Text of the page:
Performance Arts. Celebrated performers include the soprano Jenny Lind, the film and theater director Ingmar Bergman, and the pop musicians ABBA. The country seldom produces superstars with astronomical incomes. Resources are instead used to provide steady salaries and benefits to ordinary actors, dancers, and musicians, giving them a basic level of security. State subsidies make possible a similar egalitarianism in ticket prices: traditionally upper-class pleasures such as opera, ballet, and theater are affordable to all.
A tradition of technocratic planning, widespread respect for professional expertise, and an increasingly high-technology economy encourage investment in research. Public funding is crucial, and it is administered through national research councils, universities, and specialized institutes. Natural science is quite advanced, particularly as applied in engineering and medicine. Swedish social scientists are noted for their positivistic methodologies, which demand meticulous data collection. Thanks to the Nobel Prizes, foreign laureates and hopefuls maintain ties with their colleagues in Sweden. The Right Livelihood Award, or "Alternative Nobel Prize," honors work that grapples with pressing human problems. In science as in politics, solving such problems is a national preoccupation.
Arter, David. Scandinavian Politics Today, 1999.
Boli, John. New Citizens for a New Society: The Institutional Origins of Mass Schooling in Sweden, 1989.
Bråkenhielm, Carl Reinhold. "Christian Tradition and Contemporary Society." Concilium 256: 23–34,1994.
Croall, Stephen. "A New Swedish Model: Safe, Clean Food." Scandinavian Review 87 (3): 25–32, 2000.
Daun, Åke. Swedish Mentality, Jan Teeland, trans., 1996.
Frykman, Jonas, and Orvar Löfgren. Culture Builders: A Historical Anthropology of Middle-Class Life, Alan Crozier, trans., 1987.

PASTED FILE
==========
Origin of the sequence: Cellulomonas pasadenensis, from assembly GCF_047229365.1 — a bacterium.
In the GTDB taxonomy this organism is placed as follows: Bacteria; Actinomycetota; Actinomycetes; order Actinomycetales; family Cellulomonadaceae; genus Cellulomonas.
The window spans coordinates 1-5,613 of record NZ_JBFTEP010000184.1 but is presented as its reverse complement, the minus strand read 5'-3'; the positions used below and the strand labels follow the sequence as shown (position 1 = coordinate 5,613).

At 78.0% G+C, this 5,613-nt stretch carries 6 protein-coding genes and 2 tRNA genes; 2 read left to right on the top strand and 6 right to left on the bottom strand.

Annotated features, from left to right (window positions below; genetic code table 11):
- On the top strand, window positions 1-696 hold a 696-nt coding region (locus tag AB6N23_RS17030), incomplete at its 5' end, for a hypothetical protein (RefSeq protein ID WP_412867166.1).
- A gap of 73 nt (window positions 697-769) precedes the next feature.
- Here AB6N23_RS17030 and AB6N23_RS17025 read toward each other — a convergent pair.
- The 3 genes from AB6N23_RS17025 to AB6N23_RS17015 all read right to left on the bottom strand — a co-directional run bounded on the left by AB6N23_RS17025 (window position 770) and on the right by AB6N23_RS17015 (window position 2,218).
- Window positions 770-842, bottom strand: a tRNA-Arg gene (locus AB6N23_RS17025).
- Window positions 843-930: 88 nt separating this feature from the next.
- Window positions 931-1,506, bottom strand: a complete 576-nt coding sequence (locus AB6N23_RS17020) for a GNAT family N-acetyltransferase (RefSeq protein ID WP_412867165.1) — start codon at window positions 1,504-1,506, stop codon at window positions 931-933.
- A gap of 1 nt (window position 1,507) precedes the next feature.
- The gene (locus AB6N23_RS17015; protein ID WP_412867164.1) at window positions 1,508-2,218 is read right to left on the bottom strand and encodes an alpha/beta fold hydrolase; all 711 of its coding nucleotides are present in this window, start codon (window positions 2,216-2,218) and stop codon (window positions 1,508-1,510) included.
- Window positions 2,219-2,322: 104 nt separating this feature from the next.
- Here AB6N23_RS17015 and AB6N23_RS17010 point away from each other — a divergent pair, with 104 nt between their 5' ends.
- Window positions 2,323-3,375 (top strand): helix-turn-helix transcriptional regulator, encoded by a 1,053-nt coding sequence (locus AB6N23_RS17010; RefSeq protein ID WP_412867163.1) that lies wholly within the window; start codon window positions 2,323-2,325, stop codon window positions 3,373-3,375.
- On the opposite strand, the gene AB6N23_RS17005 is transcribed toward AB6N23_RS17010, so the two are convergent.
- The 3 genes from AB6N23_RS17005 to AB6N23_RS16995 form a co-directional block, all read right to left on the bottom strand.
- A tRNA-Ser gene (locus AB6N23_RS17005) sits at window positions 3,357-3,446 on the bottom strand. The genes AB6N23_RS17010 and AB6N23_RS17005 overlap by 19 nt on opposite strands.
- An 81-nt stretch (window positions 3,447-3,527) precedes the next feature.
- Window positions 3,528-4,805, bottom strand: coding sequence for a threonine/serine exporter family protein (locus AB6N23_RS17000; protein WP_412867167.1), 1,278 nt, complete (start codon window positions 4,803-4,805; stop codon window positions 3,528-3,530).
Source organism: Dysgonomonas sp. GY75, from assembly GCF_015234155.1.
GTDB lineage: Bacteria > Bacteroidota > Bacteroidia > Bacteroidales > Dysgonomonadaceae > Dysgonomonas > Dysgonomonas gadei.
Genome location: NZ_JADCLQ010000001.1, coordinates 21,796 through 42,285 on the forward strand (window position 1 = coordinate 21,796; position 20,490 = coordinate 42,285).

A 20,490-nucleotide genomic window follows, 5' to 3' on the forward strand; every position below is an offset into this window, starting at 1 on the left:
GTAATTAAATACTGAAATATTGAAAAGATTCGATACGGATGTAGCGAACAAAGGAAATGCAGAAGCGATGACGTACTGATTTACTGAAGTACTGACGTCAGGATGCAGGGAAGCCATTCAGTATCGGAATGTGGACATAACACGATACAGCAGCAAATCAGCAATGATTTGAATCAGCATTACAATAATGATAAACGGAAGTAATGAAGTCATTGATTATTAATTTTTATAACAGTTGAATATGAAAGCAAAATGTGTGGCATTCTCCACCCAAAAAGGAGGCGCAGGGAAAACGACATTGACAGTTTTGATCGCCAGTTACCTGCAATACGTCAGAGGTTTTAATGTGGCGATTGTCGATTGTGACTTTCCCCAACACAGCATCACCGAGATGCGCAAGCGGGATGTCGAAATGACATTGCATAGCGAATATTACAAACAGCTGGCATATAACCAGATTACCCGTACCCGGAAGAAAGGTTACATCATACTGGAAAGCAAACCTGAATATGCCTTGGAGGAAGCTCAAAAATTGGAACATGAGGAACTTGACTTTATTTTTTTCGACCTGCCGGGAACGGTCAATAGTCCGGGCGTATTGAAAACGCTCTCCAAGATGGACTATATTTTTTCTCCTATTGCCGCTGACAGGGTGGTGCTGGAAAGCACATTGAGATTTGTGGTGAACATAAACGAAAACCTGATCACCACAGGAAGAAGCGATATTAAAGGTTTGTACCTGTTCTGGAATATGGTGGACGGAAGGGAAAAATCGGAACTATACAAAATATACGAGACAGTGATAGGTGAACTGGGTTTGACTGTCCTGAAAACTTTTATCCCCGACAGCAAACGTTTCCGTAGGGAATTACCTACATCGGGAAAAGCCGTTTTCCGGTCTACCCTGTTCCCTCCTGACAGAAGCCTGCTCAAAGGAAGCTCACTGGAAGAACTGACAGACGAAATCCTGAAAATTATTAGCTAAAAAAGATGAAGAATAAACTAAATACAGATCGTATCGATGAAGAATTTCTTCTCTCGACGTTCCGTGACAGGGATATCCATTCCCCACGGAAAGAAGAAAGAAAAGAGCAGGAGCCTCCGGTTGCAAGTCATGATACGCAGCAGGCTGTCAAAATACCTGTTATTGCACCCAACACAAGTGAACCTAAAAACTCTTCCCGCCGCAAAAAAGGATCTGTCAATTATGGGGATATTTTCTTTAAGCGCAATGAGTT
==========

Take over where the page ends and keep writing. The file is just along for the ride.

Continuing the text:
Hall, Peter. Cities in Civilization: Culture, Innovation, and Urban Order, 1998.
Hannerz, Ulf. Transnational Connections: Culture, People, Places, 1996.
Herlitz, Gilles. Swedes: What We Are Like and Why We Are as We Are, 1995.
Löfgren, Orvar. On Holiday: A History of Vacationing, 1999.
Misgeld, Klaus, Karl Molin, and Klas Åmark, eds. Creating Social Democracy: A Century of the Social Democratic Labor Party in Sweden, 1993.
Orfali, Kristina. "The Rise and Fall of the Swedish Model."
Arthur Goldhammer, trans. In Antoine Prost and Gérard Vincent, eds., A History of Private Life, 1991.
Palmer, Brian. "Wolves at the Door: Existential Solidarity in a Globalizing Sweden." Ph.D. dissertation. Harvard University, Cambridge, MA, 2000.
Popenoe, David. "Family Decline in the Swedish Welfare State." The Public Interest, 102: 65–77, 1991.
Pred, Allan. Even in Sweden: Racisms, Racialized Spaces, and the Popular Geographical Imagination, Berkeley: University of California Press, 2000.
Rothstein, Bo. Just Institutions Matter: The Moral and Political Logic of the Universal Welfare State, 1998.
Ruth, Arne. "The Second New Nation: The Mythology of Modern Sweden." In Stephen R. Graubard, ed., Norden—The Passion for Equality, 1986.
Scott, Franklin D. Sweden: The Nation's History, 1988.
Sontag, Susan. "Letter from Sweden." Ramparts, July 1969.
Stromberg, Peter. Symbols of Community: The Cultural System of a Swedish Church, 1986.
Sverne, Tor. "Children's Rights in Scandinavia in a Legal and Historical Perspective." Family and Conciliation Courts Review 31 (3): 299–312, 1993.
Trägårdh, Lars. "Welfare State Nationalism: Sweden and the Specter of the European Union." Scandinavian Review 87 (1): 18–23, 1999.
Nordic News Network. http://www.nnn.se
Statistics Sweden. Sweden in Figures 2000, http://www.scb.se/indexeng.htm
Swedish Institute. Factsheets on Sweden series. http://www.si.se/infosweden
—B RIAN C. W. P ALMER